David takes on Goliath and loses -- again: Mann v. Ford

by Rose Pacatte

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The HBO documentary "Mann v. Ford" premieres tonight, Monday, at 9 p.m. EST.

When I lived in Staten Island, N.Y., in the 1970s, I remember waking up many mornings, breathing deeply, and saying to the other nuns, "Ah, smell New Jersey." Of course, the Staten Island landfill took over the airways in the early 1990s when I lived in Staten Island once again. By then, the slaughterhouse in Elizabeth, N.J., at the end of the Goethals Bridge was closed, and the refineries did something to at least make the unbearable heavy smell of chemicals diminish so we could breathe New York's garbage.

In 1955 the Ford Motor Company built the largest auto manufacturing plant to date in U.S. history in Mahwah, N.J. Between 1967 and 1971 it dumped a deadly cocktail of toxic waste including paint sludge, Freon, lead and arsenic, and other industrial waste -- creating dioxin -- into abandoned mine shafts in Upper Ringwood, N.J., the backyard of the Ramapough Native American community. The waste saturated the ground causing fires and the toxins traveled through the air making people break out in sores and become sick.

The Ramapough recall playing in the landfill and making mud pies out of the pretty dirt; it even tasted good. Then people started getting sick: skin sores, miscarriages, bleeding disorders, cancer.

The federal EPA (Environmental Protection Agency) was formed in 1970 to "protect public health and the environment." In 1980, spurred by the Love Canal disaster, Congress passed the Comprehensive Environmental Response, Compensation, and Liability Act was passed enabling the EPA to identify, clean up, pay for through "superfunds", or cause perpetrators to clean up, toxic sites and pay for it. The Ringwood Mines Landfill was placed on the Superfund list in 1983 and taken off in 1994. However, the EPA placed it back on the Super Fund list in 2006, noting that only 20 percent of the clean up had been completed.

There are more than 100 Superfund sites in New Jersey alone. The film states that today 74 million Americans live near Superfund toxic sites. You can visit the EPA's Superfund site and locate the environmental disaster closest to you.

The new EPA Administrator under President Obama is Lisa Jackson, the former Department of Environmental Protection for Gov. Corzine of New Jersey. Some interviewed in the film do not trust that she has the moxie to stand up to offending corporations, although as the first African American woman to head the agency, the Ramapough people have great hopes. Time will tell.

In 2005, Wayne Mann led a group of the Ramapough in a lawsuit against the Ford Motor Company charging the company with deliberately poisoning the land. A week after the class action suit was filed in 2008, the economy went into free fall and Ford's stock fell to deep lows. With the threat of bankruptcy and a protracted and complicated legal process set out by the judge, the Ramapough took a settlement, with each plaintiff receiving about an average of $8,000. Then, in 2009, Ford's profits hit 2.7 billion and 6.6 billion in 2010. But no one knew that at the end of September 2008. If the people who ran the Ford Motor Company had a conscience, they would share their bonuses with the people dying of cancer in Upper Ringwood, N.J., or the families of the 30 people who died of cancer during the five years it took for the lawsuit to go forward.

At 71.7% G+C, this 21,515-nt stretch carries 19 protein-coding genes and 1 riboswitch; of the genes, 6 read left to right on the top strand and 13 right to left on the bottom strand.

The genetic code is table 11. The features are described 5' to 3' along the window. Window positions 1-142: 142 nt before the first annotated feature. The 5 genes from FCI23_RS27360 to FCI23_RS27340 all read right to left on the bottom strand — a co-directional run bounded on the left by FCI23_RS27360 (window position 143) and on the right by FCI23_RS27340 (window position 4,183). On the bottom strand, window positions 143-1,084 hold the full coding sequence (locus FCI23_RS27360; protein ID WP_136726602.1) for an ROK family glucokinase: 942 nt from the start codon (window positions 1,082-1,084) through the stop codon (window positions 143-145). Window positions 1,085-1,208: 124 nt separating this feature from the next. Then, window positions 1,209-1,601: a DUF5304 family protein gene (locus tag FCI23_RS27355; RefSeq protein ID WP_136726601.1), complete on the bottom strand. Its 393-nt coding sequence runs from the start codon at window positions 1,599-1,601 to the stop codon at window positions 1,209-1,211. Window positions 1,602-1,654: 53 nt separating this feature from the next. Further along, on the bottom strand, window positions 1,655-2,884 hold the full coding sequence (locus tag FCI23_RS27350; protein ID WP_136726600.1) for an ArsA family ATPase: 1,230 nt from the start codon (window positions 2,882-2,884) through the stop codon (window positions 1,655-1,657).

The collective David of Upper Ringwood, N.J., lost to Goliath, the Ford Motor Company, a behemoth corporation.

Wayne Mann states that if he were to poison even 10 children, he would be on death row. But a corporation can poison hundreds and get away with it.

The crux of the film lies in the courage of the people, the two journalists who broke the story in the first place, the determination of lawyers willing to take risks for people whose rights have been so gravely denied and offended, the unwillingness of the judicial system to confront corporations, the collusion of government and big business. Ford refused to admit liability, stating that at the time the dumps were legal and/or in accord with permitted practices.

This film is by Maro Chermayeff and Micah Fink and is reminiscent of the 2000 film "Erin Brockovich" -- in fact one of the lead attorneys for the plaintiffs, Vicki Gilliam, explains how the trial process will work for the 650 plaintiffs, in almost the same words as Susannah Grant's Oscar-nominated script. Gilliam, who put herself through law school, was even called "lawyer Barbie" by the first public defender who hired her.

Personally, I feel like I wrote this story last month when I reviewed "The Last Mountain" about the human and environmental disaster perpetrated by Massey Energy and Big Coal in West Virginia. The Ford Motor Company, and the people who run it, and other large corporations who get away with hurting people for profit may be legal, but their actions here were and are immoral and unethical.

But how is it that we citizens permit our representatives to pass laws that let corporations hurt people -- for profit?

How many more movies will it take for Americans to realize what is happening in our names by people we elect? We can turn the channel, we can skip voting, we can be political cynics, and then someday, when the skin of our children starts peeling off their backs because of dirty water, maybe we will pay attention. And if this is happening here, imagine what is going on in other countries by U.S.-led multinational corporations.

Mann v. Ford is a cry for democracy.

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